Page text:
The One And Only
Kendall Norman reveals the lost years and talks long-term goals.
Desert racing in general—and the AMA Hare & Hound National Championship Series in particular—seems to be a sport that favors the younger, often braver rider. Most of its champions, after all, have been ineligible to race the Vet class.
But there are exceptions.
Racing over unknown terrain and taking big chances can bite you—hard—and those who push the limits can find those limits pushing back without warning. Therefore, desert racing also rewards the prudent, the more calculating and experienced rider who can avoid big crashes and serious injury.
Kendall Norman has seen both sides of this coin. When he first won the AMA title in 2010, he had a bit of a reputation for a flat-out style bordering on reckless. But as with many, he appeared to have adopted a smarter, safer approach in his 30s that earned him his second crown after the 2018 season ended, having amassed two wins in the seven-round chase and finishing off the podium only once—at the final round where he placed a safe fifth to lock the championship up.
But many wondered was where he’d been during those years in between? There were rumors that he’d moved to Baja and was just riding and surfing. Some said he’d become a hermit and would probably never race again.
In truth, he’d taken a sabbatical, dropping out of the public eye and growing as a person, though the racer in him felt he had unfinished business.
So, when he received an offer of proper but private support to go racing in 2018, he agreed and rewarded his backers with the championship before jetting off to Chile to represent the U.S. on the SRT Racing team in the Club category, earning a gold medal for 12th in the C2 class (250cc two-stroke/450cc four-stroke) aboard his trusty CRF450X.
There’s still unfinished business for Norman, though. Ultimately, he’d like to give rally racing a go, Dakar being the goal.
PHOTOGRAPHY BY MARK KARIYA
You won the 2010 AMA Hare & Hound National Championship on the Johnny Campbell Racing (JCR) Honda team, which was Honda’s satellite team for off-road racing. This year, you came back and won again but as a privateer. Did that surprise you?
My goal at the beginning of the year was to podium every race. We planned on winning the championship because I wanted to build on each race, like build on the podium finishes. Obviously we were given some gifts with riders getting injured and other stuff, and we had some good luck. There were a lot of days when I wasn’t the fastest guy, but at the end, consistency pays dividends so I feel like definitely I had the odds stacked against me and I had some tough times just with having to do a lot of things like build the bike and different aspects of running my program. But I think in the end, just consistency and being smooth and being smart really paid off.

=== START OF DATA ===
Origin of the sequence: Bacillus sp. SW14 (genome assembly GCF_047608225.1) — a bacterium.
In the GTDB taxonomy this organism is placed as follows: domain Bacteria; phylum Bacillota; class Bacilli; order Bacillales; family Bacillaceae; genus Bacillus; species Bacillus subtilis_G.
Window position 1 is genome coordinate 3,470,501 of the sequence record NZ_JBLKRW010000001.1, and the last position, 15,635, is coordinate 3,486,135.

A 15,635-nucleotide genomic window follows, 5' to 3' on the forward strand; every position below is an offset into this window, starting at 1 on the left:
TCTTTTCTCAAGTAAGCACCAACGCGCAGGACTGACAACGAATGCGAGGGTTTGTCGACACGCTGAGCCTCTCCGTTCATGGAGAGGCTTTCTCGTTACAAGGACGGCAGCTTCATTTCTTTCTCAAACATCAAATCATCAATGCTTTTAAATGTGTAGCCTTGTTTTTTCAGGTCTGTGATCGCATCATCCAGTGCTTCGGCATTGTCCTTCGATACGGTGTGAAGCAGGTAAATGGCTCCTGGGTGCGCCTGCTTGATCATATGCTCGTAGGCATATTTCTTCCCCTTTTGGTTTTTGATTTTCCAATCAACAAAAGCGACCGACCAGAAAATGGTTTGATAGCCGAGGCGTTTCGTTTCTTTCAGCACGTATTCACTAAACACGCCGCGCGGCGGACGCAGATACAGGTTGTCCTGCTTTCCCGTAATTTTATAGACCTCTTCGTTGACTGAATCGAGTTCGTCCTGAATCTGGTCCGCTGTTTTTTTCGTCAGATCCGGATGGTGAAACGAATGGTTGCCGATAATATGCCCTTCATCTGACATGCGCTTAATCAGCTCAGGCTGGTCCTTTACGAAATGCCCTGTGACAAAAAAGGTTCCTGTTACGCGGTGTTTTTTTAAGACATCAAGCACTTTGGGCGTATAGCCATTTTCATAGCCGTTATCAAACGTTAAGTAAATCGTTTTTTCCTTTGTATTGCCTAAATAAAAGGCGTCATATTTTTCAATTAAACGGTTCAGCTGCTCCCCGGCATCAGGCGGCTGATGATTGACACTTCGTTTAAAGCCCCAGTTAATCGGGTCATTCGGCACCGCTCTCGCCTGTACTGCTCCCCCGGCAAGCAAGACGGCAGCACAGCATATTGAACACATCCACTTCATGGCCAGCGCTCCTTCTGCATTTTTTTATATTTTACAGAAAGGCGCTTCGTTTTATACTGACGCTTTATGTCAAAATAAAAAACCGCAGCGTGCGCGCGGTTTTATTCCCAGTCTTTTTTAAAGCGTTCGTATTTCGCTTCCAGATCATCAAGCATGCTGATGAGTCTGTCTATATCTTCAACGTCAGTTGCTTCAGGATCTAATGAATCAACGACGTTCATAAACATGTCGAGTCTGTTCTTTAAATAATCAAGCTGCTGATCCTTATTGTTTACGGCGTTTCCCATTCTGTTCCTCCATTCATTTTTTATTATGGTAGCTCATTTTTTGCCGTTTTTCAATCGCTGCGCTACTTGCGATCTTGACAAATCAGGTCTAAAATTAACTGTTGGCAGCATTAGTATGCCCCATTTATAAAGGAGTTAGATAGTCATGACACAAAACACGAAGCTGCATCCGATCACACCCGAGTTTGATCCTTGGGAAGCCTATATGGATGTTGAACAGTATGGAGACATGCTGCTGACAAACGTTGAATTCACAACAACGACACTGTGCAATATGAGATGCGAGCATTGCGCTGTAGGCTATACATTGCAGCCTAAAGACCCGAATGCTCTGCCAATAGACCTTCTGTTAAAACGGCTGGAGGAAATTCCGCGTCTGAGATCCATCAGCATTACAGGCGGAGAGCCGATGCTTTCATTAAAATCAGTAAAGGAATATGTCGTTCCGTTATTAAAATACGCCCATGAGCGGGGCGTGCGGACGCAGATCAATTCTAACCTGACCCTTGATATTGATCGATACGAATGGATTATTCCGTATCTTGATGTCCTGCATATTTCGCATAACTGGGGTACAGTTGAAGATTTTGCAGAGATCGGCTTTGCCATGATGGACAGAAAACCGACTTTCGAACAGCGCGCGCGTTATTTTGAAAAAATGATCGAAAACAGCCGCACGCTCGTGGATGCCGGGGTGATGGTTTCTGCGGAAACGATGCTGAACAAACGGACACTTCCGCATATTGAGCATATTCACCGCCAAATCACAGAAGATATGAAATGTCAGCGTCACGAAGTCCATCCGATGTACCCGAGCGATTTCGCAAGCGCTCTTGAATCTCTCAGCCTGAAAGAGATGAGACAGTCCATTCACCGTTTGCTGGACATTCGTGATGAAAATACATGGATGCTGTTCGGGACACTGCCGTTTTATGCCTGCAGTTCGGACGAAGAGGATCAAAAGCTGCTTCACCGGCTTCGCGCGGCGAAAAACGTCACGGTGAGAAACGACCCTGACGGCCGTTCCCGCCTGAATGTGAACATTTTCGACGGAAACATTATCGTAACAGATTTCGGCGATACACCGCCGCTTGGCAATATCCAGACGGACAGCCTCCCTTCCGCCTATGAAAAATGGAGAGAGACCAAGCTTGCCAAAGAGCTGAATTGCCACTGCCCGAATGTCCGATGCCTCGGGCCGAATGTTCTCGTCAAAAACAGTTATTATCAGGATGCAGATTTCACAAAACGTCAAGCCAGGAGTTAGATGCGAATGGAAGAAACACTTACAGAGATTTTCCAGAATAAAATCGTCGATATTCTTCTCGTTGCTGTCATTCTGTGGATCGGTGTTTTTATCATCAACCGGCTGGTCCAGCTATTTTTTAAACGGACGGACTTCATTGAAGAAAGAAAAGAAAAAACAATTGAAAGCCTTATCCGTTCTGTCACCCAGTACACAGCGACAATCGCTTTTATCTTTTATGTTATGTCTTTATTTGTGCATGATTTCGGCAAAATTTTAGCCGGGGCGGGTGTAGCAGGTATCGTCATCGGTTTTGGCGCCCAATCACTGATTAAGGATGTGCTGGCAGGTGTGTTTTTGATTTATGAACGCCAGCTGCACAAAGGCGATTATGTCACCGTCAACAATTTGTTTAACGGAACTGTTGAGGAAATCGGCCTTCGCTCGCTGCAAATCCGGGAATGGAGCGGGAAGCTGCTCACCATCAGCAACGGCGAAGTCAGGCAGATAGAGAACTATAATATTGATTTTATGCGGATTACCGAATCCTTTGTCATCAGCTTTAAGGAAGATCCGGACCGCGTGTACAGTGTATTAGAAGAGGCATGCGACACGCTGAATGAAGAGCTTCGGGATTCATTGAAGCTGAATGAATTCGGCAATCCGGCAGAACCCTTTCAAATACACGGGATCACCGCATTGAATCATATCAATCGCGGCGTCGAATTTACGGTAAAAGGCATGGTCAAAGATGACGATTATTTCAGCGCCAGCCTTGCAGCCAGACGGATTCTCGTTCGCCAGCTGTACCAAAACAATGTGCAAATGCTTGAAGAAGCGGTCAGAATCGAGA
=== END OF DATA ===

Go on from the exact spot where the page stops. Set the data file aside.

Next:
Would you say your riding style or your approach to racing changed or evolved from your first championship to this one?
Definitely! I remember back in the day, I would just go as hard as I could. I would just want to win so badly. Only having one bike for the whole 2018 season, I worried about mechanical failures—not really like mechanical failures, but the bike was just more tired, I’d say, so I didn’t have as fresh of equipment this year. The chassis gets tired over time and it doesn’t handle as good.
My dream since I came back and since before has always been the same: it’s to go to Dakar. So every time I line up, it’s like, “If you’re going to go to Dakar, you’ve got to finish 16 days.” If you can’t get through the day, then you’re not going to make it to the finish [there].
So every time, I just think of that and it’s just another day. Also, I’ve got to go to work on Monday so I don’t want to really get hurt!
There were days this season when I wasn’t really feeling it and I just took it easy—not take it easy but be patient with the day—and there were days when I was feeling it and went for it and maybe took a couple chances, but in the end it worked out. If you kind of go with your gut out there, it pays dividends.
Readers will wonder what you did during the eight years between your championships. Where were you? What did you do?
After I stopped riding with JCR, I tried to race some [SCORE] Baja and stuff on my own. I never really got a full series of hare and hound nationals since the first championship I had. I was signed up in 2011 to do the whole series, but I had some injuries that held me back from a couple rounds.
After that I just went out in ’13 and raced two races and won both of those. I haven’t been back since, really.
I just feel like after ’13 and the Baja 1000 when Kurt Caselli was killed, I wanted to get back into it, but I just had to take a break. I think my head wasn’t in the right place. I don’t know; it’s hard to explain.
I just took a break, stopped riding as much and kind of like—I think the more you don’t do something, you kind of get your mind away from it and it kind of fizzles out.
But if you stay on top of something, obviously you’re going to keep on it.